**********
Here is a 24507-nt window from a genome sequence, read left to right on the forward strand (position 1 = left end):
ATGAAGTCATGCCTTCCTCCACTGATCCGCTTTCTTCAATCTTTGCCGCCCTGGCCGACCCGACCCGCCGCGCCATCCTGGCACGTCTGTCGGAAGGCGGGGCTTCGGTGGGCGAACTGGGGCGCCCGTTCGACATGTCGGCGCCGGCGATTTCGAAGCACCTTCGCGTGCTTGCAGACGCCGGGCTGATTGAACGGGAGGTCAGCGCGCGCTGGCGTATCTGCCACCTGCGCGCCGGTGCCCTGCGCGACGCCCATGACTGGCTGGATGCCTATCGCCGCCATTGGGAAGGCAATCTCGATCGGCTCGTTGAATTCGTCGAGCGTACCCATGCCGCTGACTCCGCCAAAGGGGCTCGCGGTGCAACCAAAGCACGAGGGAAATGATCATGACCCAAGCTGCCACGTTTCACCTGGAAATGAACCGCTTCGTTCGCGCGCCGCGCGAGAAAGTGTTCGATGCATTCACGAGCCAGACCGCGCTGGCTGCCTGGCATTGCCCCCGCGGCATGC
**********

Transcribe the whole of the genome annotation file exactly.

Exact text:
Here is a 24507-nt window from a genome sequence, read left to right on the forward strand (position 1 = left end):
ATGAAGTCATGCCTTCCTCCACTGATCCGCTTTCTTCAATCTTTGCCGCCCTGGCCGACCCGACCCGCCGCGCCATCCTGGCACGTCTGTCGGAAGGCGGGGCTTCGGTGGGCGAACTGGGGCGCCCGTTCGACATGTCGGCGCCGGCGATTTCGAAGCACCTTCGCGTGCTTGCAGACGCCGGGCTGATTGAACGGGAGGTCAGCGCGCGCTGGCGTATCTGCCACCTGCGCGCCGGTGCCCTGCGCGACGCCCATGACTGGCTGGATGCCTATCGCCGCCATTGGGAAGGCAATCTCGATCGGCTCGTTGAATTCGTCGAGCGTACCCATGCCGCTGACTCCGCCAAAGGGGCTCGCGGTGCAACCAAAGCACGAGGGAAATGATCATGACCCAAGCTGCCACGTTTCACCTGGAAATGAACCGCTTCGTTCGCGCGCCGCGCGAGAAAGTGTTCGATGCATTCACGAGCCAGACCGCGCTGGCTGCCTGGCATTGCCCCCGCGGCATGC